I once had a vertigo attack severe enough so that I had to be taken to the hospital in an ambulance. After returning from a trip that included flying I was deaf in my right ear for three days. Thankfully, the extreme symptoms seem to have faded. Still, I can’t be too careful and have to avoid activities that might trigger an acute flare.

Like living with diabetes, Meniere’s is simply a part of my life. I always have an ample supply of meclizine in the house and when my ear is bothering me and I feel a little dizzy I often chew two tablets (50 mg, in total).

Meniere’s is not well understood by medical professionals. At present, no cure exists although symptomatic relief is available, as I wrote. For example, I used to have a prescription for diazepam (Valium) because that would short-circuit vertigo attacks. Maybe I need to find an ENT here to supervise my care.

OK, that’s probably TMI for many of you. Of course, I will often find a reason to show a picture of a beautiful woman. 🙂


This CNBC article is about someone who was able to retire early. Part of the title reads, “Early retiree credits his $1 million net worth to these 7 ‘unpopular opinions.'”

Two of these opinions resonate with me although one of them actually doesn’t apply to my life. The first is “Most Millionaires Are Self-Made.” Surveys (like one cited in the piece) show that most Americans think millionaires inherited their money. That is absolutely FALSE. In actuality, about 80% of American millionaires (that Pareto guy was very smart) are first-generation millionaires, meaning they did not inherit their fortune.

This large disconnect from reality is very dangerous for just about everybody, not just wealthy people. Government policies designed to “redistribute” wealth will hamper economic growth, which would negatively affect almost everyone.

The second “resonating” opinion is “Your passion won’t pay the bills.” Of course, it might as it did for me while I spent 20+ years working in major league baseball. Still, and from the CNBC article,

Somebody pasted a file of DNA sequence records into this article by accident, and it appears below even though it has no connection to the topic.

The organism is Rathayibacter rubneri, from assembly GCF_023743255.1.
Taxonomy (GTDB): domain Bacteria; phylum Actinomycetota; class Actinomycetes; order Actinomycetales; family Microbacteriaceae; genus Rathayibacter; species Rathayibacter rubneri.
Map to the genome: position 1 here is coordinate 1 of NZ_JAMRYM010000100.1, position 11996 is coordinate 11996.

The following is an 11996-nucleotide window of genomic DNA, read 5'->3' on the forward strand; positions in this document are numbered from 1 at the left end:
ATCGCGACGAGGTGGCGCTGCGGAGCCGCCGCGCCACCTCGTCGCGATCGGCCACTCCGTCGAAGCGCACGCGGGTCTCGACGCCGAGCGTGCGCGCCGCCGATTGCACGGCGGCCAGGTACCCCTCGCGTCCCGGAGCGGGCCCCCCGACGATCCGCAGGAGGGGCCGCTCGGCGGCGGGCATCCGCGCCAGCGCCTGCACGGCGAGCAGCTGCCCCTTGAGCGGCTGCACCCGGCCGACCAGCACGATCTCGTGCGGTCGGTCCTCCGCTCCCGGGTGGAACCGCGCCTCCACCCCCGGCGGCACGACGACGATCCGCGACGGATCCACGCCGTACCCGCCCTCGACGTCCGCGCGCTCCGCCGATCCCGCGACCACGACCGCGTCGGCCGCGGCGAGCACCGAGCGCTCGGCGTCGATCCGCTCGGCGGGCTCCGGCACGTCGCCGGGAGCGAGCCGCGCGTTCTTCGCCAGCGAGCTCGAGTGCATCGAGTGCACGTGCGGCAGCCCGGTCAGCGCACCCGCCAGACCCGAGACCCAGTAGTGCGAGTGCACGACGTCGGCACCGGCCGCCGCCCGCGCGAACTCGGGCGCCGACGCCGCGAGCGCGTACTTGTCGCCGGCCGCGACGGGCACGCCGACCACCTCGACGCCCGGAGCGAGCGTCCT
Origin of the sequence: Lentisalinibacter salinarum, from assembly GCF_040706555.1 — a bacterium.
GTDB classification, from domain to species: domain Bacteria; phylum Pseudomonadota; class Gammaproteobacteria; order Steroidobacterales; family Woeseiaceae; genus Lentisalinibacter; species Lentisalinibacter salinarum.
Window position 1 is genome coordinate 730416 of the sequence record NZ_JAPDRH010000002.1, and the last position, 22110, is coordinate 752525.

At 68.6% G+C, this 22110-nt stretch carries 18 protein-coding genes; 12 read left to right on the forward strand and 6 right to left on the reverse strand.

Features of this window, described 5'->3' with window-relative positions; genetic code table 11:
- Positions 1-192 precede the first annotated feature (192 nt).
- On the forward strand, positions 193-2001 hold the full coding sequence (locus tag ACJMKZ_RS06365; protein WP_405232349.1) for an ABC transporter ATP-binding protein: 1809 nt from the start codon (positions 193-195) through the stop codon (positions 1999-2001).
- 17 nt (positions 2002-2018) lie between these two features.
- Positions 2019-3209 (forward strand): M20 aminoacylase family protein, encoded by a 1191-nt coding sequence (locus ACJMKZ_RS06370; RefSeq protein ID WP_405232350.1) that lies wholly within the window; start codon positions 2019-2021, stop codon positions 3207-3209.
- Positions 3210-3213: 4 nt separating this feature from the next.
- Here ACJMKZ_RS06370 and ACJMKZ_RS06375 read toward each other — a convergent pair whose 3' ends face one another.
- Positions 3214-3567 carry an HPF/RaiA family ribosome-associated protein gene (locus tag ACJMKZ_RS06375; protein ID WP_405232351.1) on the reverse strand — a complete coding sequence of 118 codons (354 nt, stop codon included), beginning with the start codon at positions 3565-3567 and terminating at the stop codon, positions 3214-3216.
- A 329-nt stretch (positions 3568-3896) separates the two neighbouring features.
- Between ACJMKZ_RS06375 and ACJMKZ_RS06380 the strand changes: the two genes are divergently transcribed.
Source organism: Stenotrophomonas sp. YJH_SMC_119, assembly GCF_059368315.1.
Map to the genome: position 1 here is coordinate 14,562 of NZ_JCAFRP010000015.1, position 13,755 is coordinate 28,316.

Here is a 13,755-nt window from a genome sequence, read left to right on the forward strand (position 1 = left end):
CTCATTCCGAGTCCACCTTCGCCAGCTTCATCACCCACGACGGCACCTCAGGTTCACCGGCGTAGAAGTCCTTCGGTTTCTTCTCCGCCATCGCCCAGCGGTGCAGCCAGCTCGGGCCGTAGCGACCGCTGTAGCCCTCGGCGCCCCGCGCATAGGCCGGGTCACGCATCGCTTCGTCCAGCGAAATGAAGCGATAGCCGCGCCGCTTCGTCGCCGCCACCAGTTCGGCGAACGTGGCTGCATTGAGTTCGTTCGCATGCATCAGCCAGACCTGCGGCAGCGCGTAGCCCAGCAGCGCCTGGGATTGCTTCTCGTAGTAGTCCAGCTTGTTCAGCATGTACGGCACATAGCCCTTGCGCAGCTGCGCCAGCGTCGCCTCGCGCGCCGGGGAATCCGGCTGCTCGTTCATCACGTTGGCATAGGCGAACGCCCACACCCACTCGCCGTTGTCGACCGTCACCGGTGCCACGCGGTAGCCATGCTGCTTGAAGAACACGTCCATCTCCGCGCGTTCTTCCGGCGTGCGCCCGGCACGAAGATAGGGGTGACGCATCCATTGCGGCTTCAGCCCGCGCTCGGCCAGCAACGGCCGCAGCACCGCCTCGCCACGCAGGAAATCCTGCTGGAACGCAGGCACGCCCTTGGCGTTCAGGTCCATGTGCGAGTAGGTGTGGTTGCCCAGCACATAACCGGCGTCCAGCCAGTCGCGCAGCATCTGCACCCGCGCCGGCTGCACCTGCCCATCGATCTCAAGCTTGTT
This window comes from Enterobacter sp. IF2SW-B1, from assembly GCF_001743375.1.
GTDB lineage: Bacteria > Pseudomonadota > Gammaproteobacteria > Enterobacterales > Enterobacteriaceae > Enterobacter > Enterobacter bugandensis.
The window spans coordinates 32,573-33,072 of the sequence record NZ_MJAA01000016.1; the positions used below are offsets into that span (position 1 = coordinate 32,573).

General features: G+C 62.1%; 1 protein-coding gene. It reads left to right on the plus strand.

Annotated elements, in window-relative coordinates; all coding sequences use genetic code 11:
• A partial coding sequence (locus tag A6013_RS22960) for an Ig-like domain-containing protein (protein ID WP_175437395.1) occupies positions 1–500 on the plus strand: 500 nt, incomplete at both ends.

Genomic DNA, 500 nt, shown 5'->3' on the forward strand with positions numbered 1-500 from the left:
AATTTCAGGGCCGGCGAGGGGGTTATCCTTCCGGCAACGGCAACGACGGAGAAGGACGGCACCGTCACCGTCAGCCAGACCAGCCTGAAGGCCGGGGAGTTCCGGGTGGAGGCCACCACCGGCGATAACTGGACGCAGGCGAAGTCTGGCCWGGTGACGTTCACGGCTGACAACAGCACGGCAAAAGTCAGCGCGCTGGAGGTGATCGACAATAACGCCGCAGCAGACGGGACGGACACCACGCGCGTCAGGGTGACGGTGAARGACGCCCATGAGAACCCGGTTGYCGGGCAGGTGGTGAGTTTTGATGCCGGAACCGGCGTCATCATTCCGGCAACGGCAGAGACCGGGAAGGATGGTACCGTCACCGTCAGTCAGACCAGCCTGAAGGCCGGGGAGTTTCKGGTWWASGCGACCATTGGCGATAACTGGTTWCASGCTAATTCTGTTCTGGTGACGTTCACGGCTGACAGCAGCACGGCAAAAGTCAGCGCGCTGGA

“Rich celebrities will often tell you that they achieved success by following their passions. But that doesn’t work for everyone.

It’s easier for most of us to earn a living through our strengths than through our passions. Our passions tend to be more creative, and it’s usually harder to earn a high salary in a creative field.

My hobby was photography, but I chose a career in software development because it was what I was good at. The salary difference between those two career paths is drastically different.

Now, as an early retiree, I’m actually able to enjoy and spend more time on my passions.”


I think the lesson is always have a Plan B. I have a graduate degree in Economics and worked in that field before I broke into baseball. If my hometown baseball team had called my bluff I almost certainly could have found a job as an economist in the public or private sector. It’s easy to say in retrospect that I would not have been as happy, but if I had never worked in baseball I would have never had a frame of reference to know. Life is a Monte Carlo simulation. I am certain that if it were possible for a person to live their life 50 times, it would not turn out the same way in all of them and that it would have many different outcomes.



This remains as close as I can get to the Z06. In all honesty, sometimes I forget that I still own it. Except for a two-week period, I have not been able to drive the car since mid-April and it has been away from our garage during that time.

I must admit that over the last four months, the Z06 has–in many ways—morphed from an object of affection into a demon ogre. Much of me never wants to see the car in our garage again. Is that a case of cutting off my nose to spite my face? I don’t think so, but I’m only human.








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12 Teams

First…Tuesday evening I had a disturbing medical “event.” I got up from my chair in the bonus room to look through the window to get a better view of the amazing and indescribable colors of an Arizona sunset. While standing at the window, I think I may have moved my head just 20 degrees or so to get a different view and, all of a sudden, I felt as if I took even one step I would fall down.

My wonderful wife helped me back to my chair. I did not feel even close to normal, whatever that is, until Thursday. (Of course, today I am dealing with another physical issue. I know it is said that it beats the alternative, but growing older can be most unpleasant.)

I have Meniere’s Disease, a poorly-understood condition of the inner ear that affects balance and hearing. While the acute stage of the “illness”–with full-blown “Code Red” vertigo attacks, intense ringing in the ear (enough so that the musical note C doesn’t sound like a C in that ear) and an intense feeling of fullness in the ear–has, thankfully, passed, the condition never goes away. Add that to the normal changes that occur with aging and I guess that can be an explanation for what happened Tuesday. It was a most frightening experience in the moment, however.